There’s also a needs system, pertaining to your everyday basic human needs. You will get hungry, or sleepy, or occasionally get injured. Not attending to these needs will result in negative repercussions, usually involving your stats taking a nosedive or losing health and stamina. This doesn’t mean that you’ll need to keep food on you at all times, fortunately, as once again history is in your favor. Historically, peasant villages and taverns would have boiling pots filled with broth and food for soup, which anyone in need could access. Many times, these pots would also have nearby campsites that one could sleep at. Of course, you can still buy and store food, or purchase a nice bed at a local inn if you are so inclined, but it’s nice to know that you have something to fall back on. You also must take care of your personal hygiene if you want to talk to certain people, and this may require everything from simply washing your face at a trough, or visiting the local bathing establishment for a full wash (among other needs. The people of the Middle Ages weren’t prudes).
Of course, this is ultimately a story about war, and you will be engaging in combat. You can choose from swords, clubs, axes, spears, and archery. But remember, this is no hack n’ slash. Combat in this game, like real medieval combat, is kinetic and brutal. When engaged in combat, you will need to be conscious of the positioning of your weapon, the direction from which your opponent’s attack is coming from, and of your own stamina as each swing will require a certain degree of physical effort (swords are heavy, after all). This is accomplished by the use of a five-way directional targeting retical that helps you direct your attacks, and to keep track of your weapon’s position. Over time you will also learn combos to help you overcome more advanced opponents, as well as acquire shields and armor to help protect you from blows. Of course, you’ll have to make sure to keep all of this in good shape, and regular maintenance is a must.
What Makes It Worth My Time And Money?
Considering that this is largely an independent project, the scale and scope of this game is an accomplishment in and of itself. But that doesn’t hide the fact that this game is riddled with bugs and glitches. Glitches are to be expected in large open world games, at least to some extent, but even then there is only so much one can tolerate: it may be funny to watch a kneeling NPC magically float down a hill, but it’s another thing to be in the middle of an important battle and then suddenly have the game crash on you (which happened to me twice on my PS4).
Then there’s some other issues, specifically involving game design: I rather liked the combat, but it does have a steep learning curve and some players may not have the patience to endure it, especially since one can be very easily overwhelmed by multiple foes or be taken down in seconds by a more advanced opponent. In fact, the very first combat situation you find yourself in (a fistfight with a drunken peasant) is sort of an exercise in trial and error.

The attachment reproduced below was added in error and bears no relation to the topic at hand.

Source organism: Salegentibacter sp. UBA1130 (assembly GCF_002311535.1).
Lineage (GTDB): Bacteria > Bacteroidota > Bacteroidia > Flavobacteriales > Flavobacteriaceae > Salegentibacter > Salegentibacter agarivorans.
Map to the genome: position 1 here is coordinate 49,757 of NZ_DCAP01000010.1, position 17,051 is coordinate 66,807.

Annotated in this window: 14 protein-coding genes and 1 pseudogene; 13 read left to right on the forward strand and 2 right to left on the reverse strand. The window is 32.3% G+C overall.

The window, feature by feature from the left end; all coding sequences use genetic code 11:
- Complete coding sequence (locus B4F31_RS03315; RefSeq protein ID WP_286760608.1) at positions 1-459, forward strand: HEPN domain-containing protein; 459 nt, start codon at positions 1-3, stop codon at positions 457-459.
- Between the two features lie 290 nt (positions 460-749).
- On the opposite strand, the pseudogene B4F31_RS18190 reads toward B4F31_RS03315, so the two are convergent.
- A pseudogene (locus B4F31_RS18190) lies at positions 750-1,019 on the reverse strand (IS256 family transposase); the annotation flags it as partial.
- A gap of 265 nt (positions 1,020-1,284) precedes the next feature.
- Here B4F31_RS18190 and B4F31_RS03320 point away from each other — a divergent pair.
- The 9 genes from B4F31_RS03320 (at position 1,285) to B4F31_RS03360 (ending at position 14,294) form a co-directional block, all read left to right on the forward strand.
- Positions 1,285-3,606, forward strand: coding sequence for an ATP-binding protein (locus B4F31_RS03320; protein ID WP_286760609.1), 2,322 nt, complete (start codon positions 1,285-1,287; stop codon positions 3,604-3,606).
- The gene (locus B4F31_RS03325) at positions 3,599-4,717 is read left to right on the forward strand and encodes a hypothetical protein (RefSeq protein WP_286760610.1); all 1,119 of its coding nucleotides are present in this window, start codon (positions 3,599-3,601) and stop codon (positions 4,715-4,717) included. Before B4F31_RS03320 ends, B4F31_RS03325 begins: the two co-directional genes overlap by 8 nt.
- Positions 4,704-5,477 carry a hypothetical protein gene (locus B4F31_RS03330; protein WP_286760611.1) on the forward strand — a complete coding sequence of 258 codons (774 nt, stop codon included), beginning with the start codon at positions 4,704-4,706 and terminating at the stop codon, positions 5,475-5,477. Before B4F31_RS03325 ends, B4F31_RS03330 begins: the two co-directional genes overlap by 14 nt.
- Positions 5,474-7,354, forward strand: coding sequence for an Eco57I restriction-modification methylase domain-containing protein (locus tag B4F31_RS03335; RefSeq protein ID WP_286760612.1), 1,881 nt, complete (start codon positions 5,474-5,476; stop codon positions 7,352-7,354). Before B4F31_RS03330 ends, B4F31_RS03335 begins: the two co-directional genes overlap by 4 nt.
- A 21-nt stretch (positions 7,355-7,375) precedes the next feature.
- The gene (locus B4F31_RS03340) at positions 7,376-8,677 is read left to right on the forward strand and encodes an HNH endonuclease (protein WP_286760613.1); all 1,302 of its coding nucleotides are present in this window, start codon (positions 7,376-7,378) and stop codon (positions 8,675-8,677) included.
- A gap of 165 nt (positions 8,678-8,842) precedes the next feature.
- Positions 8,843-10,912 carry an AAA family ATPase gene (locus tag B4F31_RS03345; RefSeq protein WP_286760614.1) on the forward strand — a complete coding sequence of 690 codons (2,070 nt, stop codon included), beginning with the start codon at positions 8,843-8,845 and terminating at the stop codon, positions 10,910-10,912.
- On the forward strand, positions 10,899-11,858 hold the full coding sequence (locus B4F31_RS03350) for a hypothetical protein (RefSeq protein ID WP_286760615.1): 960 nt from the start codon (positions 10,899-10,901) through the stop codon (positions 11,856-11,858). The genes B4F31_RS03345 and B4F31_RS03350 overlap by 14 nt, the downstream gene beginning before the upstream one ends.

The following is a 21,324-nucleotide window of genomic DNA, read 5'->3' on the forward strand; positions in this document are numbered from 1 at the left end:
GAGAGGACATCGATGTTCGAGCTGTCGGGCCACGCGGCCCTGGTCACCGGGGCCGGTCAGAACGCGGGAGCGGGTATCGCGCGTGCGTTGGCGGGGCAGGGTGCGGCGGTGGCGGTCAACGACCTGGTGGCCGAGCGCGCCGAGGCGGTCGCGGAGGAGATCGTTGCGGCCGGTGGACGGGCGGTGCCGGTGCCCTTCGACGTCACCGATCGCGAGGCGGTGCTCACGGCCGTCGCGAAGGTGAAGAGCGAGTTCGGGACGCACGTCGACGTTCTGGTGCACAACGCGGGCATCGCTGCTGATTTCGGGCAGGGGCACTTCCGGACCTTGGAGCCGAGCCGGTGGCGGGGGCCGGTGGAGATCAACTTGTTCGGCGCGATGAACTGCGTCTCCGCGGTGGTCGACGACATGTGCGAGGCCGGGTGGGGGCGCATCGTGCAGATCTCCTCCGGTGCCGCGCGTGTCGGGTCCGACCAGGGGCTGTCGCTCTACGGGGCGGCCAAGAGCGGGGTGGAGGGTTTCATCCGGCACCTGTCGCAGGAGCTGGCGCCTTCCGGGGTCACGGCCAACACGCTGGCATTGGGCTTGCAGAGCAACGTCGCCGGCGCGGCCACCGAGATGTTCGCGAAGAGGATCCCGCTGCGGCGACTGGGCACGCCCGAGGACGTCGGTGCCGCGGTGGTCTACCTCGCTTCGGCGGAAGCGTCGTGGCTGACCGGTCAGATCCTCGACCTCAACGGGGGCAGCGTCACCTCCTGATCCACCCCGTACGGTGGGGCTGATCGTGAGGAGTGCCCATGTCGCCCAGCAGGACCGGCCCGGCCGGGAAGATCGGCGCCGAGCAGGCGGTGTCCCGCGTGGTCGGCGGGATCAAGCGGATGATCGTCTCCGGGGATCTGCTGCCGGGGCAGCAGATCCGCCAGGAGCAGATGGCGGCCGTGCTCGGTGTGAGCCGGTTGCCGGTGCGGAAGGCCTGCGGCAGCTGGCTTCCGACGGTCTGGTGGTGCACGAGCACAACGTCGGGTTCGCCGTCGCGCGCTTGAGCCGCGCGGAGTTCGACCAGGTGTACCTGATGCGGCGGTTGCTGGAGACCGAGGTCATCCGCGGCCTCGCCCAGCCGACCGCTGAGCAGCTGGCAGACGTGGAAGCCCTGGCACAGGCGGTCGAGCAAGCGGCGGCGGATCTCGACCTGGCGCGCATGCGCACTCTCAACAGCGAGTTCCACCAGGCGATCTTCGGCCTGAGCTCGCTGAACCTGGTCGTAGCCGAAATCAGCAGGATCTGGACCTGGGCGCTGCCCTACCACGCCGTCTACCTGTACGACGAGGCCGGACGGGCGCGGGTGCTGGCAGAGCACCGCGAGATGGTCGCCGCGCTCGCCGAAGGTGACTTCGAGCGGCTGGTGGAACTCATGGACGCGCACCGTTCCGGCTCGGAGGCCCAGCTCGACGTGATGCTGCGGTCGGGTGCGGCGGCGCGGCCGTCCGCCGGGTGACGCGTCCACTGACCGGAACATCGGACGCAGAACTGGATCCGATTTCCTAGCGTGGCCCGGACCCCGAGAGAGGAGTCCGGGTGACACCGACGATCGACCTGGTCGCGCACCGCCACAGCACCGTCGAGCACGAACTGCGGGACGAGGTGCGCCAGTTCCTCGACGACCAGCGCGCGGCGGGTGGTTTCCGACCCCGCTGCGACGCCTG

Even more egregious, however, is the save system. Other than autosaves (which are activated whenever a new event begins), there are only two other ways the player can save their progress as of this writing: sleeping and using ‘savior schnapps.’ This is an alcoholic beverage that is somewhat expensive to purchase, and using it will often make you drunk (the effects of which can last for a time and affect your performance). It’s possible that the developers wanted to prevent save scumming, but its an annoying feature that makes saving extremely inconvenient for the player. Note that at this time of writing, Warhorse were discussing modifying the save system, so this feature may be gone in the future.
In the end, I greatly enjoyed my time as Henry. I’m a history buff, as anyone who listens to Let’s Weekend! will know, and as I knew little about 15th century Bohemia I went into this expecting an enlightening educational experience, if nothing else. What I got was all that and more: a genuinely engaging piece of historical fiction, with fun gameplay and a variety of possibilities. I knew that my effect on the world would be limited in the grand scheme of things (historically, Sigismund would make peace with his half-brother and would succeed his father as Holy Roman Emperor), but the little bit that I did take part in left a great impression on me. It wasn’t quite like Assassin’s Creed III (where I apparently was in the middle of every major event of the American Revolution), and that’s a good thing.
It may not be for everyone, but it certainly was fun for me. And hey, it’s not every game where you can visit the place you just skewered a Cuman raider in real life!